‘Too much headache’: Restaurants hesitant to expand indoor dining

Even though Philadelphia allowed indoor dining at 50 percent on Oct. 2, some restaurant owners hesitate to allow indoor seating due to safety concerns.

Wa Quach, owner of Yummy Pho at Broad Street near Norris, wears a plastic face shield inside the restaurant on Sept. 28. | JEREMY ELVAS / THE TEMPLE NEWS

Wa Quach takes orders of pho from customers from behind a wall of plexiglass, wearing a plastic face shield and gloves. 

“We have to be very strict,” said Quach, owner of Yummy Pho on Broad Street near Norris. “We have to adapt.”

With changes in restaurant policy like reduced dining capacity and increased takeout orders during the COVID-19 pandemic, some restaurants near Temple University’s Main Campus are taking steps to increase the numbers of customers indoors, while others don’t expect their business to return to normal anytime soon. 

On Oct. 2, restaurants in Philadelphia were allowed to resume indoor dining at 50 percent capacity, The Temple News reported. 

Quach decided to keep indoor dining closed until a COVID-19 vaccine is available, he said. 

“It’s up to the government,” Quach said. “I want it to be soon, as soon as possible, but who knows?”

Yummy Pho, located at Broad Street near Norris, is closed for indoor dining, but continues to accept pick-up orders and use delivery service apps. | JEREMY ELVAS / THE TEMPLE NEWS

Quach limited staff to three chefs in the kitchen at once, since it’s a small space. Chefs have to work in close proximity to one another, but it’s not a big concern because it is a family business, Quach said. 

At the end of every day, the staff sanitizes the entire restaurant. Starting from the kitchen, they spray chairs, tables and the picnic table out front. 

Yummy Pho allows customers to pick up their food in person, but also relies on delivery services like Postmates, DoorDash, Grubhub and Uber Eats to avoid contact between staff and customers, Quach said.

“Some of them, they want to come in and dine, but I say that it is not safe because we have a lot of people coming in and out,” he added. “Stay safe, eat at home or go outside.” 

Champ’s Diner, a restaurant that serves breakfast and lunch at 15th Street and Cecil B. Moore Avenue,  closed down in the first week of March and then reopened for takeout and delivery at the beginning of summer, owner Jimmy Yang said.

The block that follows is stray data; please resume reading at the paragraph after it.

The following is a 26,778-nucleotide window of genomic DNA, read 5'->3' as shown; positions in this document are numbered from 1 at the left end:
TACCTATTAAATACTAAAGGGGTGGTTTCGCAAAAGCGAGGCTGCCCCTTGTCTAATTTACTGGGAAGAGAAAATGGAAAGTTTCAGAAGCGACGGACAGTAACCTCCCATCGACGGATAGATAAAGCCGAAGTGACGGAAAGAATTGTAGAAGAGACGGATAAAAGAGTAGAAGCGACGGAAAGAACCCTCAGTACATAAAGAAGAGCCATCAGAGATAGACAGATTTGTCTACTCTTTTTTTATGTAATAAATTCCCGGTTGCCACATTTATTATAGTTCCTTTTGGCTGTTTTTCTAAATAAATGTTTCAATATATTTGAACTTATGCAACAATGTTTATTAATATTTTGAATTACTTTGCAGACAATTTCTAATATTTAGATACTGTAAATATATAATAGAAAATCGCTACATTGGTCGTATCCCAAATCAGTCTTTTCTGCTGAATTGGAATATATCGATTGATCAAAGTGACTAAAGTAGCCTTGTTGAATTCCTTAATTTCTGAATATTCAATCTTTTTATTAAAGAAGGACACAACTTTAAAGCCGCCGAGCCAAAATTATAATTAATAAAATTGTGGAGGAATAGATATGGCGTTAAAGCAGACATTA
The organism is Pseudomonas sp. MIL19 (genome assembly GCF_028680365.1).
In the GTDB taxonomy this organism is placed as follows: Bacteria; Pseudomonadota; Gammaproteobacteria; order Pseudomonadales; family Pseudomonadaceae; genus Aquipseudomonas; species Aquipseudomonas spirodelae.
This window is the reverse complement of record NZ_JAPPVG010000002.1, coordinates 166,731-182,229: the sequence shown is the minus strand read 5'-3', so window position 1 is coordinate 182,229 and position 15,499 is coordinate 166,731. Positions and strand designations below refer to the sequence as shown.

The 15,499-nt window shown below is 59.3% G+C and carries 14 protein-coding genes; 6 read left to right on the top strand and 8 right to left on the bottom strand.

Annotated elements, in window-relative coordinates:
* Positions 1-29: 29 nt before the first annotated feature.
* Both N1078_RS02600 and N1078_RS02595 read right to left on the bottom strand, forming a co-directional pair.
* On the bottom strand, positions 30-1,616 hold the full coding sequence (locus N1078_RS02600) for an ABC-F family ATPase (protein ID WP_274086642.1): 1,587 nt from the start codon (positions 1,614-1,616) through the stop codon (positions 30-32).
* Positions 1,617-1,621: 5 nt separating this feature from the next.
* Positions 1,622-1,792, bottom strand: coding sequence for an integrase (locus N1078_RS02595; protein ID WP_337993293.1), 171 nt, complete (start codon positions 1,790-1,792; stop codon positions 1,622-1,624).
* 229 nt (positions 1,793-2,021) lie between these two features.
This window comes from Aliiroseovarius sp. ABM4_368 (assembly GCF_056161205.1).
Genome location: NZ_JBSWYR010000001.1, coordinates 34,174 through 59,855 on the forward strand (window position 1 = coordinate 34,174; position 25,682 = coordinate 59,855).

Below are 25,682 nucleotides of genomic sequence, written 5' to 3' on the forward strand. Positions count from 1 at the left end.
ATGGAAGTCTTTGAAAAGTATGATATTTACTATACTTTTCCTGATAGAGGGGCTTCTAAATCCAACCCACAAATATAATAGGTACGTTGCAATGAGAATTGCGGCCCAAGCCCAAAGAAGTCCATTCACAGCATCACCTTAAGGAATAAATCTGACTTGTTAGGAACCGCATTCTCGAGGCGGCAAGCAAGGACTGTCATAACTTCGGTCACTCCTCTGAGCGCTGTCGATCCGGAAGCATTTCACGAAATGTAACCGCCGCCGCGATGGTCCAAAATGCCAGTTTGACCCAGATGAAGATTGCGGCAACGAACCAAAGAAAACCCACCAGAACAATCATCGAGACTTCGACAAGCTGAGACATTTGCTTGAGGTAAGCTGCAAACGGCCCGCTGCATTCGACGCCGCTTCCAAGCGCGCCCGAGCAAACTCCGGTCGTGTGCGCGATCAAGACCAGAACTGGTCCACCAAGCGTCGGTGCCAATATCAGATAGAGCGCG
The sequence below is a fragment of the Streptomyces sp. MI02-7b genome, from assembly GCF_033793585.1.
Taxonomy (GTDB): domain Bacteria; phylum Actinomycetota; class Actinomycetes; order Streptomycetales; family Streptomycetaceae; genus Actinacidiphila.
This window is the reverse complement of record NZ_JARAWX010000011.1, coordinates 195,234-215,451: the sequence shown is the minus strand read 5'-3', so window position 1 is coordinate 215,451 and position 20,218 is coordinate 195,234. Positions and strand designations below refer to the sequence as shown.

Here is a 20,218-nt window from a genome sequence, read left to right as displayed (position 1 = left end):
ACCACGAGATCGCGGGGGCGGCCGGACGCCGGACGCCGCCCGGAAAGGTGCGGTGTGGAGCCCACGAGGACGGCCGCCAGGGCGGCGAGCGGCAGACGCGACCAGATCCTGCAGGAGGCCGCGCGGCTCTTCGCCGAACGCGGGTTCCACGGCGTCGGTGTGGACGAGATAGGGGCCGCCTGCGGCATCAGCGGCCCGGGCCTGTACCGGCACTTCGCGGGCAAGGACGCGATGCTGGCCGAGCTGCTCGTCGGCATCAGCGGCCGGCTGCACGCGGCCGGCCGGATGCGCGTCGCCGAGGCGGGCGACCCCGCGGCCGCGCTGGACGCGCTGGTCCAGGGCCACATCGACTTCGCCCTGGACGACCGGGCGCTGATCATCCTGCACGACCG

A bottle of hand sanitizer sits on the counter of Yummy Pho, located at Broad Street near Norris, on Sept. 28. | JEREMY ELVAS / THE TEMPLE NEWS

They do not have indoor dining available since the risk of COVID-19 transmission is too high and 50 percent capacity only allows them to seat 10 guests, Yang said. Champ’s will likely keep its indoor seating closed until 2021, he added.

“If any customers unknowingly get [COVID-19] and if an employee gets [COVID-19], then we have to shut down for at least two weeks, have everybody tested,” Yang said. “It’s too much headache.” 

Even if they could open 100 percent of their seating, Yang wouldn’t want to unless there was a vaccine, he said. 

Champ’s Diner has customers order and pick up their food from outside the restaurant and have installed plexiglass on the door, Yang said. Indoors, they have only five employees who wear masks and gloves while they work and sanitize the restaurant regularly. 

“I don’t think a lot of people would like to sit inside,” Yang said. “I think even the customers are afraid to come inside.”

Owl Breakfast and Lunch, located on Cecil B. Moore Avenue near 15th, installed a plexiglass screen to separate the cashier from customers. | TYRA BROWN / THE TEMPLE NEWS

Owl Breakfast and Lunch, located on Cecil B. Moore Avenue near 15th, allowed indoor dining at 25 percent capacity on Sept. 8.

The breakfast spot closed indoor dining at the beginning of March and switched to takeout with delivery services like Grubhub, said Max Lewis, a server at Owl Breakfast and Lunch and a sophomore biology major. 

Owl Breakfast and Lunch also installed plexiglass at the entrance to separate the cashier from customers, and they plan to install plexiglass near the bar. 

Other requirements, like employees wearing masks and gloves when they serve tables, are in place to ensure public safety, Lewis said. 

Customers eating indoors are seated at every other booth. Floor decals are placed six feet apart to control the amount of traffic and enforce social distancing, he added.    

For now, only two servers work at a time on weekdays, while three work on the weekends, Lewis said. 

“It is weird, just a lot different,” Lewis added.

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